Nursing Homes May Be Dropping Non-Medicare Patients to Increase Profits
According to American Association of Retired Persons (AARP) data, more and more elderly nursing home residents are being evicted from nursing homes each year. In California alone, more than 1,500 elders on record were involuntarily removed from their nursing homes. The issue has caught national attention not only because the incident rate is on the rise, but also because it appears nursing homes are ejecting elders for profit.
According to several news reports, studies, and a lawsuit filed by the Maryland attorney general last year, nursing homes around the country are evicting elders who run out of Medicare funds, and wasting no time to do so. The complaints note that there is little or no effort to assist the elders to change into Medicaid recipients as their Medicare funds dwindle. It has been alleged that the higher rates of Medicare, compared to Medicaid, are attractive to nursing homes. By evicting a non-Medicare elder, a nursing home can open space for a new Medicare elder, potentially raising its own profits in the process.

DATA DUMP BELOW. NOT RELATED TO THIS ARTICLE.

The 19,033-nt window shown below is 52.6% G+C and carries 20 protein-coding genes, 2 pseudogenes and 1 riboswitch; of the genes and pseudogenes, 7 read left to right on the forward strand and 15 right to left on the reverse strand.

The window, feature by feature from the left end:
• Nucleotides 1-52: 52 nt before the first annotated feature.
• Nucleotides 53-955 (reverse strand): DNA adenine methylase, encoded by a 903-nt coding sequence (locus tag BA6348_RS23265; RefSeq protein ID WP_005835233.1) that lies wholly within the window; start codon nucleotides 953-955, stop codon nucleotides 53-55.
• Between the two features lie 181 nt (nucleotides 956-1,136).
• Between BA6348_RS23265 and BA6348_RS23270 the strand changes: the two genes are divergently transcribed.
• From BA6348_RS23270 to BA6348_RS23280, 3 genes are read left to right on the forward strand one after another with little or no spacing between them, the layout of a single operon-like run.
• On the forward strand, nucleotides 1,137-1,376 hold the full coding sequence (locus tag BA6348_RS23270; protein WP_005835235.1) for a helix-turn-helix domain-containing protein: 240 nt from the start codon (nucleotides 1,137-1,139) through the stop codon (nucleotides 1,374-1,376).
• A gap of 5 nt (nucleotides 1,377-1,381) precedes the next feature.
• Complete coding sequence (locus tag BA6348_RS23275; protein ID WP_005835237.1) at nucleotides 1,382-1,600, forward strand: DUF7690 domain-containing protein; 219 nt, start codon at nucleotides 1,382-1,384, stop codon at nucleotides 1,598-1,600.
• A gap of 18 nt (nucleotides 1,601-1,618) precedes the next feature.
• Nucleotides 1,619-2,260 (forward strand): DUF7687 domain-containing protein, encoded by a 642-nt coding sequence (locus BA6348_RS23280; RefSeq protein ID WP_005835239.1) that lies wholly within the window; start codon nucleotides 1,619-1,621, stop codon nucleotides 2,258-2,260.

Not only is “patient dumping” as it is sometimes referred unsavory from a moral standpoint, but it is also illegal. Within the extensive lawsuit filed in Maryland, there are citations of examples of nursing home resident ejections that can be categorized as nursing home abuse or neglect. There are cases in which people were forcibly taken out of a nursing home and left on the doorstep of a nearby hospital or another assisted living facility.
If the allegations within the lawsuit are upheld by ruling courts, then it could be the beginning of more lawsuits around the country against nursing homes that have swapped Medicaid elders for Medicare elders without due cause. Damages sought in subsequent lawsuits could include cost of medical care, assisted living, emotional anguish, and more.
For more information about this ongoing story of nursing home abuse and patient dumping, be sure to regularly visit Brown & Barron LLC and look for updated blog entries. If you think you have a nursing home abuse case of your own that should be reviewed by a Baltimore injury attorney, do not hesitate to contact our team at your first opportunity.